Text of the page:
Thursday, September 16, 2010
Employee who Admitted Misconduct and that He had No Evidence of Discriminatory Intent Had No Discrimination Claim
In Hall v. Interstate Brands Corporation, the Tenth Circuit Court of Appeals---the federal appellate court having jurisdiction over Utah---recently ruled that a district court correctly dismissed an employee's discrimination claim against his employer when the employee admitted that he had engaged in misconduct and conceded that there was no evidence other than his own personal belief that the discipline imposed upon him was imposed based on his race. The Tenth Circuit also affirmed the district court's conclusion that limited, isolated incidents of inappropriate conduct did not create a hostile work environment.
Tuesday, September 14, 2010
Employees Who Received Payments Pursuant to an Equity Participation Program Must Pay Them Back to Bankruptcy Trustee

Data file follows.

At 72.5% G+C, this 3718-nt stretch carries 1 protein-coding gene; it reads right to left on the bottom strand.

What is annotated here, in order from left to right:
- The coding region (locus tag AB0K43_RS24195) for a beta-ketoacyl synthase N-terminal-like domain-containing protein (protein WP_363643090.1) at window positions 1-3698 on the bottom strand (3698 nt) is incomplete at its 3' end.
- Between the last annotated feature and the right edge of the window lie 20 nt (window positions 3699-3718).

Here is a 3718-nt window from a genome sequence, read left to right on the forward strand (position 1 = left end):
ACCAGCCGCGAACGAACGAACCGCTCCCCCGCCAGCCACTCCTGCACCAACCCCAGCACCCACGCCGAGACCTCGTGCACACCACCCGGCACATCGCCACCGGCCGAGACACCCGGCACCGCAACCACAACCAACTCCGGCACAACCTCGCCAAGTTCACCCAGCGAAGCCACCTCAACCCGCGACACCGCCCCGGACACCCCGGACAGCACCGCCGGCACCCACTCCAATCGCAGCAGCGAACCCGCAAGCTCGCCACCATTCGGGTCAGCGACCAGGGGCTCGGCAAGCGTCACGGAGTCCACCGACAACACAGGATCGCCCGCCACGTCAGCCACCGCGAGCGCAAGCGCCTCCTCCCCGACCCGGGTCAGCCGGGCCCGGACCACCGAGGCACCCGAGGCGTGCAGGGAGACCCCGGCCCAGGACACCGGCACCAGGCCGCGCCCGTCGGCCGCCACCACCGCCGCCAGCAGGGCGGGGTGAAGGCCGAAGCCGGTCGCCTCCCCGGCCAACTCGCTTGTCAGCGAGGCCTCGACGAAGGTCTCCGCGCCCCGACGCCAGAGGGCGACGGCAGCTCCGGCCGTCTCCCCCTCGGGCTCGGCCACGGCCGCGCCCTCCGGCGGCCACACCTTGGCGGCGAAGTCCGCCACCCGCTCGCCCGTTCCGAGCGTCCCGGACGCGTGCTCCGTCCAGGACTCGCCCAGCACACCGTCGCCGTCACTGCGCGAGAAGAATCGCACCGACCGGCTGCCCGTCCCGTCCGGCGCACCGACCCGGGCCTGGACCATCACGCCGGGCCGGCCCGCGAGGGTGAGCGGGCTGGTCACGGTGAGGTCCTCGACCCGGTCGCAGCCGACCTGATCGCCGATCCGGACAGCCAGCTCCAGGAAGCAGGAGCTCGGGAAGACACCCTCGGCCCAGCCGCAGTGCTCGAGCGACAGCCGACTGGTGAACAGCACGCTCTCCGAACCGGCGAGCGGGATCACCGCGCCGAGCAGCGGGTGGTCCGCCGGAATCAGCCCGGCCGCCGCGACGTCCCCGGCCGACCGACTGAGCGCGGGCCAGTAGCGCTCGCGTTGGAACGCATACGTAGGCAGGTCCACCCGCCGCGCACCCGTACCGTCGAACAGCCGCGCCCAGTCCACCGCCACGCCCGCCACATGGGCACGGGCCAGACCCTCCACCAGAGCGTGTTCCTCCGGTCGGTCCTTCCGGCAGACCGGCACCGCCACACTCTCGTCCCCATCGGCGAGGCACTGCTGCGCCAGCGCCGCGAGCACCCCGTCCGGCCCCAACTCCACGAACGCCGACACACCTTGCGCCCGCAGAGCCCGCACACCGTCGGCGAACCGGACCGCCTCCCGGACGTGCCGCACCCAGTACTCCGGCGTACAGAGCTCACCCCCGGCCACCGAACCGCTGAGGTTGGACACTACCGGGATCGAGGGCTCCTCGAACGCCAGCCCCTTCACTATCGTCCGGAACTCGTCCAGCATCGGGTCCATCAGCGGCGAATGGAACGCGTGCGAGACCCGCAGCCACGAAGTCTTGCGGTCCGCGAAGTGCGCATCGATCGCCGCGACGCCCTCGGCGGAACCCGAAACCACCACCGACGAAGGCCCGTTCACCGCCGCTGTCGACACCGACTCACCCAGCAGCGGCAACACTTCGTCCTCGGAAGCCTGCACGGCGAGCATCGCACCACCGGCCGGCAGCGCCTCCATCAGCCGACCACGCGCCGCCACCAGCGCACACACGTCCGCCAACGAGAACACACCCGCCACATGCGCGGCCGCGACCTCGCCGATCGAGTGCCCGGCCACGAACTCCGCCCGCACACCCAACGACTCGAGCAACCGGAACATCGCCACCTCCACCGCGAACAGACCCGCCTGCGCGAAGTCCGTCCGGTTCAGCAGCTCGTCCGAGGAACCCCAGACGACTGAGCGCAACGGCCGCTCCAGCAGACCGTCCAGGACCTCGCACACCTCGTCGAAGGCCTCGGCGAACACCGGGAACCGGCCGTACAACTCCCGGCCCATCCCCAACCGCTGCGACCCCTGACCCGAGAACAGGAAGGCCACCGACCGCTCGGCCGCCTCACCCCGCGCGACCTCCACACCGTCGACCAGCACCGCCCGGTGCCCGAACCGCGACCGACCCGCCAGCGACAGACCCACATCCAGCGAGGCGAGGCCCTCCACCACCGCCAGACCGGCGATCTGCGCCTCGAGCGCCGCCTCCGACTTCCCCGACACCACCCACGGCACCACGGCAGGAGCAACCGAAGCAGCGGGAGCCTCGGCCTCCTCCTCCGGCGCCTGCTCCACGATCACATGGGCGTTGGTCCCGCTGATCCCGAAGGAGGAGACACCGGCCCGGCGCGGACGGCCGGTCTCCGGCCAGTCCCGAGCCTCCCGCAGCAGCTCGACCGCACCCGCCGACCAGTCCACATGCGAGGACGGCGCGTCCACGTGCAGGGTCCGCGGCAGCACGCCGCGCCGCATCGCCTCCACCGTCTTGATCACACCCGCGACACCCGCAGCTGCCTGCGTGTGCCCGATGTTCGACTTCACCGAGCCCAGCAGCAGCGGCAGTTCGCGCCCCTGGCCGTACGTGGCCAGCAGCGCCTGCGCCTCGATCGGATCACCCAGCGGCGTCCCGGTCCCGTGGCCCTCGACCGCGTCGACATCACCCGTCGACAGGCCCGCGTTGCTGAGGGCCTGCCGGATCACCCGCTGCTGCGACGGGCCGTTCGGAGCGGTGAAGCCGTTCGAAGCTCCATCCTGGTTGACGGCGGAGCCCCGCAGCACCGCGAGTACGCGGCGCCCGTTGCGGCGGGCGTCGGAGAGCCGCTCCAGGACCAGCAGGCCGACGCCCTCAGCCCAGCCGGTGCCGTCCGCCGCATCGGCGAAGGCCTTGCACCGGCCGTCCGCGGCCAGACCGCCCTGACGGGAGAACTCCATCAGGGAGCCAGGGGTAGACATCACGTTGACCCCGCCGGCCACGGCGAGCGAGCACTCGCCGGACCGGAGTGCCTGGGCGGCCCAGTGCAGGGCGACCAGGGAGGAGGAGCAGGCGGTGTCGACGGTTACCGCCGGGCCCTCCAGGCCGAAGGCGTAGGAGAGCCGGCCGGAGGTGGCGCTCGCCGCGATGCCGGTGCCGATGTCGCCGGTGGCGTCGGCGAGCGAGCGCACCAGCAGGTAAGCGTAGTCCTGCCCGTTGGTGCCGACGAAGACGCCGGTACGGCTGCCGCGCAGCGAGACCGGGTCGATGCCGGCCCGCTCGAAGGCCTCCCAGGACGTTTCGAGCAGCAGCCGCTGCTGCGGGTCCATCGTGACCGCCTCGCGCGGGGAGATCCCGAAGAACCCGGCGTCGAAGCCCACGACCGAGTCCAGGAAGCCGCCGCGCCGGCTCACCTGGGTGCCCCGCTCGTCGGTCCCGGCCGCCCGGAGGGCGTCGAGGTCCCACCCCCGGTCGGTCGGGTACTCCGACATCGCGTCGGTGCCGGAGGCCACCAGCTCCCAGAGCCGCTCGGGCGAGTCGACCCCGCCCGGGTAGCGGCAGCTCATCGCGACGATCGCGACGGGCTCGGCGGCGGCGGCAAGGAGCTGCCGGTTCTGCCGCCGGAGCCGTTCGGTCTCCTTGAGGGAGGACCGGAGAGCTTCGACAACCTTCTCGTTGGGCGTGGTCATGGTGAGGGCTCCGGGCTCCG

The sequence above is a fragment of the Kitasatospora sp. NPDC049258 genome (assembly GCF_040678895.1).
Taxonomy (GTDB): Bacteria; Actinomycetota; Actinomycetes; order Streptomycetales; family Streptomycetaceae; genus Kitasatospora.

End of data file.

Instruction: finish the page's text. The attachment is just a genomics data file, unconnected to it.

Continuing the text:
The Tenth Circuit Court of Appeals ruled in In re Dittmer that employees who received $34,556 each in payment for their stock appreciation rights (SARs) must return to their employer's bankruptcy trustee all of the money they received because the SARs were payments from the bankruptcy estate. The employees had argued that the payments were not property of the bankrutpcy estate because the payments were entirely dependent upon the economic decisions of the employer. The Court rejected the argument because the pre-bankruptcy contract required a payment to them if a certain event occurred. Accordingly, the Court stated that the obligation existed before the employer filed for bankruptcy.
Thursday, September 2, 2010
The Tenth Circuit Court of Appeals---the federal appellate court having jurisdiction over Utah---reversed a district court decision that allowed a former instructor at Utah Valley State College (UVSC) to remove his Age Discrimination in Employment Act and civil rights complaints to state court. In Helmick v. UVSC, the Tenth Circuit ruled that once the trial court concluded that the defendants were immune from suit by the 11th Amendment and that two UVSC administrators were qualifiedly immune, the Court should have dismissed the case instead of allowing the plaintiff to remove the case to a state trial court